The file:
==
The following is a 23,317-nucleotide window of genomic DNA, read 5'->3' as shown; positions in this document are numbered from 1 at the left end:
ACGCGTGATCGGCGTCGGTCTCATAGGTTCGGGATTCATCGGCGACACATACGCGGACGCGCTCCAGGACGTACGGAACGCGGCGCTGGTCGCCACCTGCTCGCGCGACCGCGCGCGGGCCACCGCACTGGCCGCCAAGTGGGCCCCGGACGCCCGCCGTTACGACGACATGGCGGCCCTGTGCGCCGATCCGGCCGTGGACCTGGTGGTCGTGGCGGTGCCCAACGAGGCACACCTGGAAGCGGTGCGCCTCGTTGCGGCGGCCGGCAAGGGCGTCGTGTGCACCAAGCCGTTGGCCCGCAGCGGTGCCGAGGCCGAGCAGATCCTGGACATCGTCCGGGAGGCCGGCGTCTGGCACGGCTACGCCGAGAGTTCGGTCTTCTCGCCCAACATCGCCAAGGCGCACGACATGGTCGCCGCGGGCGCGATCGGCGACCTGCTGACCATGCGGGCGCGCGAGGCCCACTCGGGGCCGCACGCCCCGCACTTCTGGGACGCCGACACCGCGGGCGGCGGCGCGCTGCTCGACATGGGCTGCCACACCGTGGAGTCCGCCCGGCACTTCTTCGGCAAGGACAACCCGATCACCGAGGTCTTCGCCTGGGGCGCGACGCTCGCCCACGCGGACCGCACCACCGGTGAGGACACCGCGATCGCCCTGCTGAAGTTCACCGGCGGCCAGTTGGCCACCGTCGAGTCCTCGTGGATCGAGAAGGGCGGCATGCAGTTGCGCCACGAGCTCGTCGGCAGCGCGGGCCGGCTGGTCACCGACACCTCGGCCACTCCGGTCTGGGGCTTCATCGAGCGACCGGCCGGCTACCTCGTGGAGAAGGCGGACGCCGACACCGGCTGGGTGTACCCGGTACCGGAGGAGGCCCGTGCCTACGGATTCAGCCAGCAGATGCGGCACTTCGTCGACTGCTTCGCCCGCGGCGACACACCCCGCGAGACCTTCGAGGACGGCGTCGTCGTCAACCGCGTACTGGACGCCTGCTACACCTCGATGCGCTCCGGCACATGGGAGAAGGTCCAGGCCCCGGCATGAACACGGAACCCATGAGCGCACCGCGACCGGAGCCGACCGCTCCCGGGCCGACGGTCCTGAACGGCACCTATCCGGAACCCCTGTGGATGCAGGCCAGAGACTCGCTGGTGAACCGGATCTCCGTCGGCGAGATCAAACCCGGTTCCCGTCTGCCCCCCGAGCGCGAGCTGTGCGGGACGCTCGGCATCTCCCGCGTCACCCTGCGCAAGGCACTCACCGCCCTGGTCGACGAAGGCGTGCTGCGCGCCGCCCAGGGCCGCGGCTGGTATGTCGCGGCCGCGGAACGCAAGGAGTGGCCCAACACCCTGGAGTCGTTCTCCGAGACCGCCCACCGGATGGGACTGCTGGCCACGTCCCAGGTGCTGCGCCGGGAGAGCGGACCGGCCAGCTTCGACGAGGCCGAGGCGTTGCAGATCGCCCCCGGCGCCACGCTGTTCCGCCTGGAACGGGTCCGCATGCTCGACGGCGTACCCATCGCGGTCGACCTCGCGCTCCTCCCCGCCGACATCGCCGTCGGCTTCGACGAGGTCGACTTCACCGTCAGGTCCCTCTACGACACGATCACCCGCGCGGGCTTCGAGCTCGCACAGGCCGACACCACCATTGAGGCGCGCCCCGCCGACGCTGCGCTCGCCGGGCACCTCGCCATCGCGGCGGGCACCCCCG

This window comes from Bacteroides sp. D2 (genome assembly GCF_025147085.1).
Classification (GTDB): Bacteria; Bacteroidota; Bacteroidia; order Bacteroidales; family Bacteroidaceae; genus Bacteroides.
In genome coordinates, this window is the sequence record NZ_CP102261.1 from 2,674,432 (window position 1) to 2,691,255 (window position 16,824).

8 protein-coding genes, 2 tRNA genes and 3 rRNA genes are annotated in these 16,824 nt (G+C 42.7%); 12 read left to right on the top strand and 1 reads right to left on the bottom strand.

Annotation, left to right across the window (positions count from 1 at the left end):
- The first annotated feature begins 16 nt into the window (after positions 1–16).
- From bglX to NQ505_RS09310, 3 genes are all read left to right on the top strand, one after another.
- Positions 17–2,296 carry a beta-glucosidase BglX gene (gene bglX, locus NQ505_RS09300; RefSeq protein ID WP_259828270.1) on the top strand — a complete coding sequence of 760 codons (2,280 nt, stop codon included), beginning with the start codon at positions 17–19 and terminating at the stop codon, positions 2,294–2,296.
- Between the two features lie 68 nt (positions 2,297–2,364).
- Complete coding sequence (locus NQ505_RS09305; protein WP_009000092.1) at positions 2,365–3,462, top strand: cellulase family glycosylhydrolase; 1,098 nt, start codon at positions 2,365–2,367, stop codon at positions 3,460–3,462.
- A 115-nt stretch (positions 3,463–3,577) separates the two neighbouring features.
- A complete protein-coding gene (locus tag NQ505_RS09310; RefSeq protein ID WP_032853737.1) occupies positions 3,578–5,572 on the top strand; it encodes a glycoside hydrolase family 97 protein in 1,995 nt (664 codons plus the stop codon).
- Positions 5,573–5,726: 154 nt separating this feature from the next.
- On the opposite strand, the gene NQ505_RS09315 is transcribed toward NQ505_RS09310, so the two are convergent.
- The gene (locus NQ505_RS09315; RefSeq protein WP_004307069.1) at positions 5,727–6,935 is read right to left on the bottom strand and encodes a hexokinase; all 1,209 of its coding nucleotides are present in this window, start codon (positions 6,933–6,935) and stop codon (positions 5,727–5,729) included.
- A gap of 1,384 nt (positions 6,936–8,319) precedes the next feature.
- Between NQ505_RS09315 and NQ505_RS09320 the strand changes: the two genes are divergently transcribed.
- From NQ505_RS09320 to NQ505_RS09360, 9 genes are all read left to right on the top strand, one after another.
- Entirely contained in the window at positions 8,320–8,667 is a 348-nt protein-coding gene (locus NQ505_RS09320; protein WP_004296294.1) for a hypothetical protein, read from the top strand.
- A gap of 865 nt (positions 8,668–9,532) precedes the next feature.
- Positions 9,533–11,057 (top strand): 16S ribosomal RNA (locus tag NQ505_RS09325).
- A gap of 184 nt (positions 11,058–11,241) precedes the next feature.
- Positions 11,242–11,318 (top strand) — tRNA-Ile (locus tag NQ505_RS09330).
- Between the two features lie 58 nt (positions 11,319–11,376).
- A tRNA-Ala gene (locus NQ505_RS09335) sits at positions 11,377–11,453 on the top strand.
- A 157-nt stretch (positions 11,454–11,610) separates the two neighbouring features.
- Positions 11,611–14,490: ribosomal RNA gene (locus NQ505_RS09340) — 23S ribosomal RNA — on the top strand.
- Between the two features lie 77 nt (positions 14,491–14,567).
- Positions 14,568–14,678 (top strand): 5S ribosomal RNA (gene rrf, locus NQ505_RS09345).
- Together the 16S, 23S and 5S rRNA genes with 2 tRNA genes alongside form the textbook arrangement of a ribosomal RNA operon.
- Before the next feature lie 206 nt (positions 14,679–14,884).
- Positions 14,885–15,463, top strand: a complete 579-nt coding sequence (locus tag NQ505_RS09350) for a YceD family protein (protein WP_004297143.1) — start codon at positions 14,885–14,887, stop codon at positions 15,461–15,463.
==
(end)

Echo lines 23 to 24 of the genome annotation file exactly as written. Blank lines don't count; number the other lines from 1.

- Positions 9,533–11,057 (top strand): 16S ribosomal RNA (locus tag NQ505_RS09325).
- A gap of 184 nt (positions 11,058–11,241) precedes the next feature.